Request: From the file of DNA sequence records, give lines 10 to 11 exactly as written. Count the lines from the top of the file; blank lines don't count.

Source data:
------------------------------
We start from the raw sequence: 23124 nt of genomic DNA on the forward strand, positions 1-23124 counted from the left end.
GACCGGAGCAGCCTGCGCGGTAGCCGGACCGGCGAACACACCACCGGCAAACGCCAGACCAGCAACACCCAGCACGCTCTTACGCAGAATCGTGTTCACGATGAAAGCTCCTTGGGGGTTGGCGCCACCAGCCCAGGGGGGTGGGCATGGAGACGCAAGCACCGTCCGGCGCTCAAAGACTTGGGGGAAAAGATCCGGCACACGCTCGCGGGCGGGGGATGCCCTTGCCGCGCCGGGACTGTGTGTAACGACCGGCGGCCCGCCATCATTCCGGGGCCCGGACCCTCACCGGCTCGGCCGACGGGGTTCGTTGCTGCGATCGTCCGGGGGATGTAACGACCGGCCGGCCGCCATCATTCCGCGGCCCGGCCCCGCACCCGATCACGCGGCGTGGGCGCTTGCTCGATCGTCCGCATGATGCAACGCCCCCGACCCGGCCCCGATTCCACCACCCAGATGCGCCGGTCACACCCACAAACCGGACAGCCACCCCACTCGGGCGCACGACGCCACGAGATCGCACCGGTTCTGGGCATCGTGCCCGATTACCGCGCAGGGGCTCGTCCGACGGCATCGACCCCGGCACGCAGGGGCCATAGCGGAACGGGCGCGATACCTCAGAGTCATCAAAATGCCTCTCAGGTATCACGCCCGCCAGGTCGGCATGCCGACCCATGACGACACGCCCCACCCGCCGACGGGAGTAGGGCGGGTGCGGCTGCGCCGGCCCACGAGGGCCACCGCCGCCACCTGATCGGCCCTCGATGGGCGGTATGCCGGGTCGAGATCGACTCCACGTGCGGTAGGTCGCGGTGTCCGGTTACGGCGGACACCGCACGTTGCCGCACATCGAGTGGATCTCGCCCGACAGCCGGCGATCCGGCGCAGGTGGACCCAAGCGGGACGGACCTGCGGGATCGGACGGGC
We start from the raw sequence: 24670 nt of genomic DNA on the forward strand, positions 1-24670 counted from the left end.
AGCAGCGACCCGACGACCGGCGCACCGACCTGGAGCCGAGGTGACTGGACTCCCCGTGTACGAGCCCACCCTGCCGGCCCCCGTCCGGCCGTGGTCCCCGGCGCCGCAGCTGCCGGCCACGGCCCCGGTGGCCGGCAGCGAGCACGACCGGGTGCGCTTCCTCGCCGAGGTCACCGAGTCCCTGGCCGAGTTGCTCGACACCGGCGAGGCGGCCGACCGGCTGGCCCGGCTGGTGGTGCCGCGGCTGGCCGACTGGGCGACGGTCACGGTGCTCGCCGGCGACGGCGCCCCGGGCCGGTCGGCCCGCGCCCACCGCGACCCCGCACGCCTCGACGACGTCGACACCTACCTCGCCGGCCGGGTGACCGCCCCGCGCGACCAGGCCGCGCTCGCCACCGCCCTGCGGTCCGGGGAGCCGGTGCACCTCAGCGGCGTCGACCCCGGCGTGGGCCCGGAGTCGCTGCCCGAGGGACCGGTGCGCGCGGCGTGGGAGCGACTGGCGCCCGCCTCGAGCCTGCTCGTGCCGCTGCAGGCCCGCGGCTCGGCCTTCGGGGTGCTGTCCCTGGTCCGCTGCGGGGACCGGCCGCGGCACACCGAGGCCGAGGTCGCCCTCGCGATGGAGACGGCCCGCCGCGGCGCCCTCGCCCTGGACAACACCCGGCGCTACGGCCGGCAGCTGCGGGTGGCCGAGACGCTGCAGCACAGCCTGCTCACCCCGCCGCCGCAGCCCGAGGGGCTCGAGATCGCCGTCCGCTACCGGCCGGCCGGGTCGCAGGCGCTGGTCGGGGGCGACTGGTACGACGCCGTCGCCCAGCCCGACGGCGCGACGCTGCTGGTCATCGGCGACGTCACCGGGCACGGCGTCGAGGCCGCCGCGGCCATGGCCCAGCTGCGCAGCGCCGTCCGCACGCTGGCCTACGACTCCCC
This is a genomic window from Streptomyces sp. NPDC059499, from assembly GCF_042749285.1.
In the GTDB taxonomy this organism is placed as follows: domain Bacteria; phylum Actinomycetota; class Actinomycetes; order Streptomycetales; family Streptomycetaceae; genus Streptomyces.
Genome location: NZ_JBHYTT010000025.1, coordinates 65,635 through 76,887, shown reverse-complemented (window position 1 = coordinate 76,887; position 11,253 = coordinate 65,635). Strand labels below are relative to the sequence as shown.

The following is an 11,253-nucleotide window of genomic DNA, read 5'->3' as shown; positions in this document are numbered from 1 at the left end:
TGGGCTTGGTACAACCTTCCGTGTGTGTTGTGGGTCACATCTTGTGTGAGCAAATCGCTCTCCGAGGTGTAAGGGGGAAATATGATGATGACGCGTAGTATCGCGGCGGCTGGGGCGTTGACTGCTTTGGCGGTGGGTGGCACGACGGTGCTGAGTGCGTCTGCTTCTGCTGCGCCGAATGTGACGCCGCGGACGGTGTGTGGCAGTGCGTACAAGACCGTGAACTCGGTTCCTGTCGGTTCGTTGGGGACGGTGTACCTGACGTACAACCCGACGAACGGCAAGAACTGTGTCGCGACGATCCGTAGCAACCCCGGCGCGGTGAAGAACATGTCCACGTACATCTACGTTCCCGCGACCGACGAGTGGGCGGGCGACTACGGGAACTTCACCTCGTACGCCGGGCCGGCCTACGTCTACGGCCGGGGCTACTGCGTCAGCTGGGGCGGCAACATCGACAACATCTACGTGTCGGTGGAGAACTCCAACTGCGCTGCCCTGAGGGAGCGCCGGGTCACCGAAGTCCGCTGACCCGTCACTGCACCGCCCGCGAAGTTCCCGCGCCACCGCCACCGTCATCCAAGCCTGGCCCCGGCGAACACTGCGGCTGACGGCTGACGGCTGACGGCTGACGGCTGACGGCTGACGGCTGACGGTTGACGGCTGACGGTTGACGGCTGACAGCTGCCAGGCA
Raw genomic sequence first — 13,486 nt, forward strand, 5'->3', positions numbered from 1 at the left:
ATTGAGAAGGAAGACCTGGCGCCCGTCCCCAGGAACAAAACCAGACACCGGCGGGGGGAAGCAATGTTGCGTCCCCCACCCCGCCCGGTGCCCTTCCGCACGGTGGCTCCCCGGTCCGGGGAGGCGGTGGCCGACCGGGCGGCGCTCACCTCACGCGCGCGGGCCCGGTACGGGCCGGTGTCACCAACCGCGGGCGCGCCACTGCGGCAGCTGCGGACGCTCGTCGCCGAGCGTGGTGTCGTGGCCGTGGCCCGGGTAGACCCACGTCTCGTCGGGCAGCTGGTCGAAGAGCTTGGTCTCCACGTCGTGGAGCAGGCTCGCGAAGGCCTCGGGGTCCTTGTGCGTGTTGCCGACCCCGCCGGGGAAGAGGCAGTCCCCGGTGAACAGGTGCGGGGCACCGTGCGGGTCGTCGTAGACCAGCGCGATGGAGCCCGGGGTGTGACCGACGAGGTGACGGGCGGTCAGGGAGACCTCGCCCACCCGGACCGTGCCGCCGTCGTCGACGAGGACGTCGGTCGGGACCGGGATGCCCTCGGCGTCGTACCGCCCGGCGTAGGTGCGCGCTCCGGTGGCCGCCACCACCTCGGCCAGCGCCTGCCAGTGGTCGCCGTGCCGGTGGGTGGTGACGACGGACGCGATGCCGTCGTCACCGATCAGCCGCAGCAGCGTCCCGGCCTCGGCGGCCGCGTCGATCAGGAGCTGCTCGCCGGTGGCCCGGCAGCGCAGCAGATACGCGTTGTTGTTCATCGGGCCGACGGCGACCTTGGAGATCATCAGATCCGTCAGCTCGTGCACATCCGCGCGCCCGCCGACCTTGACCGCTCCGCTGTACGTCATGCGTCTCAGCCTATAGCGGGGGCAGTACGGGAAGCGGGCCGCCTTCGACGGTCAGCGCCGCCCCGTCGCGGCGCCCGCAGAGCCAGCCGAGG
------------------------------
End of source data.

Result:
Raw genomic sequence first — 13,486 nt, forward strand, 5'->3', positions numbered from 1 at the left:
ATTGAGAAGGAAGACCTGGCGCCCGTCCCCAGGAACAAAACCAGACACCGGCGGGGGGAAGCAATGTTGCGTCCCCCACCCCGCCCGGTGCCCTTCCGCACGGTGGCTCCCCGGTCCGGGGAGGCGGTGGCCGACCGGGCGGCGCTCACCTCACGCGCGCGGGCCCGGTACGGGCCGGTGTCACCAACCGCGGGCGCGCCACTGCGGCAGCTGCGGACGCTCGTCGCCGAGCGTGGTGTCGTGGCCGTGGCCCGGGTAGACCCACGTCTCGTCGGGCAGCTGGTCGAAGAGCTTGGTCTCCACGTCGTGGAGCAGGCTCGCGAAGGCCTCGGGGTCCTTGTGCGTGTTGCCGACCCCGCCGGGGAAGAGGCAGTCCCCGGTGAACAGGTGCGGGGCACCGTGCGGGTCGTCGTAGACCAGCGCGATGGAGCCCGGGGTGTGACCGACGAGGTGACGGGCGGTCAGGGAGACCTCGCCCACCCGGACCGTGCCGCCGTCGTCGACGAGGACGTCGGTCGGGACCGGGATGCCCTCGGCGTCGTACCGCCCGGCGTAGGTGCGCGCTCCGGTGGCCGCCACCACCTCGGCCAGCGCCTGCCAGTGGTCGCCGTGCCGGTGGGTGGTGACGACGGACGCGATGCCGTCGTCACCGATCAGCCGCAGCAGCGTCCCGGCCTCGGCGGCCGCGTCGATCAGGAGCTGCTCGCCGGTGGCCCGGCAGCGCAGCAGATACGCGTTGTTGTTCATCGGGCCGACGGCGACCTTGGAGATCATCAGATCCGTCAGCTCGTGCACATCCGCGCGCCCGCCGACCTTGACCGCTCCGCTGTACGTCATGCGTCTCAGCCTATAGCGGGGGCAGTACGGGAAGCGGGCCGCCTTCGACGGTCAGCGCCGCCCCGTCGCGGCGCCCGCAGAGCCAGCCGAGG